Posts Tagged ‘student pilots’

9/11 – How Did You Mark The Day?

Wednesday, September 12th, 2012

I was working for an airline (and about to board a flight) when the tragedy of 9/11 happened.  I saw numerous stories of remembrance and how people were acknowledging the 11th anniversary of the event, so I posted the question on the AOPA Facebook page.

We received 34 comments. I’m a student pilot, and I felt the best way to mark the day was to fly with my flight instructor, Alyssa Miller.  Most of the commenters said they were going to fly.  Below are some of the more interesting posts.

Wayne Vaughn I am doing my first cross country solo. I will enjoy my freedom to fly in the nation that is still the most free in the world to show that the terrorists did not succeed.

Denton Finley Celebrating my freedom to fly.

Zak Margolis Flying. I try to make sure I have a log book entry every 9/11.

Joseph Turnbach I have to work today, building Dreamliners for the commercial airlines. I may fly this weekend though and enjoy some South Carolina fall weather.

Douglas Swain Farnam Giving flight lessons. And enjoying the freedom of flight!


Scholarships…for a limited time only!

Tuesday, March 10th, 2009

We get a lot of press releases about flight training scholarships, and we try to publish them in the magazines and our electronic newsletters. These days, every little bit helps.

From time to time, I’m going to highlight some deadlines for scholarships as well as showcase some others that may be somewhat narrow in scope but are nonetheless great opportunities–if you fall into the right category.

For example, the Oklahoma Chapter of The Ninety-Nines is offering a $5,000 “Wings of the Future” scholarship. The qualified applicant is female and presumably a resident of Oklahoma, so that kind of narrows the field a bit. But still, $5,000! So, Oklahoma pilots, if you know a lady who has been on the fence about flying because of the cost, this could be her ticket to ride. Get more information on the Web site–but hurry, because applications must be postmarked March 31.

Coming up in just a few days (March 15) is your last chance to apply for one of three scholarships (two for $500 each, one for $1,000) offered by the folks at Qualified applicants must be training for a sport or private pilot certificate, and you have to write an essay; see the Web site for the complete details. Five hundred dollars will buy you at least a couple more hours of dual with a rental airplane; $1,000 could get you through your checkride, depending on where you are in your training. So what are you waiting for? Good luck!

Fun, fun, fun on Maryland’s Eastern Shore

Wednesday, February 25th, 2009

The winds were gusting to 30 knots at Bay Bridge Airport last Friday, and there wasn’t a whole lot of flying going on. Saturday, however, dawned calmer and clear, and pilots came out in droves.

I was there to write a story about sport pilot aviation, which is blossoming at this modest nontowered airport that’s located a few hundred yards from the Cheapeake Bay. (If you’re landing on Runway 11, your base and final are over the water.) From my perch in the pilot lounge, I could view a steady stream of aircraft taking off and landing. It was gratifying to see, given all of the crappy economic news we’ve been dealing with.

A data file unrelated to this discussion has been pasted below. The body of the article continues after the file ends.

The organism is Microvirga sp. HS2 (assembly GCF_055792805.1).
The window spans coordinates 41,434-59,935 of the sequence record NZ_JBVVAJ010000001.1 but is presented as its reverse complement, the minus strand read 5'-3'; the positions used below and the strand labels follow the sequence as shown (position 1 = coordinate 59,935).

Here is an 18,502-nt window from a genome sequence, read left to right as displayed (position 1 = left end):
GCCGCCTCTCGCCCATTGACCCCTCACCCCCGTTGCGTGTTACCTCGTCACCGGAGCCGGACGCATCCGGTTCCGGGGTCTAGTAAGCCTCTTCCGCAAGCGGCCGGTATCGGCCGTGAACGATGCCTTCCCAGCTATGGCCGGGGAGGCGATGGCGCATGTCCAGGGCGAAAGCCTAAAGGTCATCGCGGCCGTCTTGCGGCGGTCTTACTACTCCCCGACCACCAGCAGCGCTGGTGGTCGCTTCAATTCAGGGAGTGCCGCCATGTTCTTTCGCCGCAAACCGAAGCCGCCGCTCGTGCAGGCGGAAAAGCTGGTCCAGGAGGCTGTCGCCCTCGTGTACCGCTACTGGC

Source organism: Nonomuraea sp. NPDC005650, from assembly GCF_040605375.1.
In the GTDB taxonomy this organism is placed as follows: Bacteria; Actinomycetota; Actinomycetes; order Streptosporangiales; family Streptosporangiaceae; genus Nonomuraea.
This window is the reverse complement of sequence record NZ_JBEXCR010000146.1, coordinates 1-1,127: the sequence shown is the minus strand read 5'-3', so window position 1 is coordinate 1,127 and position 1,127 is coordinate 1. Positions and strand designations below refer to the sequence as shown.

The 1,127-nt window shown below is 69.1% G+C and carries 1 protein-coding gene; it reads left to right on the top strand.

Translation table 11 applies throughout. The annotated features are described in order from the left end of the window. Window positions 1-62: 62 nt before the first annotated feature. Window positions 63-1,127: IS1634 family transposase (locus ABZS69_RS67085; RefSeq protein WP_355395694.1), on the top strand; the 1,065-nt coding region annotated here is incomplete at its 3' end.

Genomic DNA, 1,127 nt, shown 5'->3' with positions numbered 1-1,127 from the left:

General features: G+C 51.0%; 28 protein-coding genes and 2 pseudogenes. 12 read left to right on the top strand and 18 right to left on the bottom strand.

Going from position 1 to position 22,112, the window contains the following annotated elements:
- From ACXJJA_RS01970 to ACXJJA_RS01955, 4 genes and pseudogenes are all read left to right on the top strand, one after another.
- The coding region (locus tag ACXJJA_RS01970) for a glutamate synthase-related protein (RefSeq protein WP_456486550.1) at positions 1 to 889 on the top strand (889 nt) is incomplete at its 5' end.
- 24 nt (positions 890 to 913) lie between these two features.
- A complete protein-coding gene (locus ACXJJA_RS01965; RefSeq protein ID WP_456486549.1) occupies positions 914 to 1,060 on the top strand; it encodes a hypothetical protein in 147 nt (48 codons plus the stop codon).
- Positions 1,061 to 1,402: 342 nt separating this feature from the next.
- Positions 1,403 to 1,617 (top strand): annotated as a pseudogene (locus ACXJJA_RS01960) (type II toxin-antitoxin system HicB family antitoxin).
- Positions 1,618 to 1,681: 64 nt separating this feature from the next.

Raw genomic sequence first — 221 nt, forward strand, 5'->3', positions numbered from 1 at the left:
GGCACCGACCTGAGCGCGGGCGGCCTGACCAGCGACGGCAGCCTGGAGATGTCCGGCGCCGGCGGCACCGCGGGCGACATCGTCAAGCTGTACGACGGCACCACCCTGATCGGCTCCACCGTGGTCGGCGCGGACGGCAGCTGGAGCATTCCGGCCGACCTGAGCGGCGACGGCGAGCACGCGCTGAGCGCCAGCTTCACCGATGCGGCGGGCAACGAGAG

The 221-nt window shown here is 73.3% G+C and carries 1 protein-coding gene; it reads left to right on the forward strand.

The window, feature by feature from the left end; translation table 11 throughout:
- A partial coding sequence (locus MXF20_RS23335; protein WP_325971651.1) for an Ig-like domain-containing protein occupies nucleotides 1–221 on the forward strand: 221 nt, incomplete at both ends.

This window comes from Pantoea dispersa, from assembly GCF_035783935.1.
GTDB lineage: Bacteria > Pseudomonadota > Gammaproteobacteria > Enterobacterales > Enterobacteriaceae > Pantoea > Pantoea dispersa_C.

Even better was the opportunity to talk to student pilots who, quite simply, love flying. Some of these folks drive more than an hour to train here. None of them seemed to think that was any hardship.

In an upcoming issue of AOPA Flight Training, you’ll meet:

  • Barry, whose years of sailing experience means she knows the watery landscape of the Eastern Shore intimately–but admits she has a little more trouble picking out landmarks on the ground…
  • Anthony, a master mechanic who completed the King Schools home study program before he ever took a flight lesson…
  • Tim, who at over 6 feet tall is probably the last person you’d think would want to fold himself into a light sport airplane–but he does, and has room to spare…
  • Karen, a grandmother who lights up the room when she talks about learning to fly; and…
  • Whitney, who soloed in November, plans her weekends around her lessons, and prefers her trainer’s handbrake to toebrakes.

Potential student pilots are everywhere

Wednesday, December 31st, 2008

I was in Telluride, Colorado, Sunday and walked into a nature photography store, Wilderness Wonders . There I found Tony Newlin, a photographer who would love to fly. He was introduced to general aviation by his brother during many rides in a Cessna. Now the brother flies an F-16 and Newlin stays close to aviation as a passenger aboard Alaskan floatplanes. Newlin rides into the wilderness to take photos of grizzly bears–about 30 miles from where a videographer and his girlfriend were killed by bears several years ago. Newlin says the bears have a mean season, and he leaves them alone at that time of year. He’s a trained computer engineer with a degree or two and experience at Intel, but as long as the photos keep selling at his three Colorado shops, he’ll keep shooting and let the (computer) chips fall where they may. Here’s one of his photos.

His true passion is panorama photography, but it was difficult to fit in this space. Look for more photos of Telluride in my story “America’s Airports: Telluride, Colorado” in the February issue of AOPA Pilot magazine.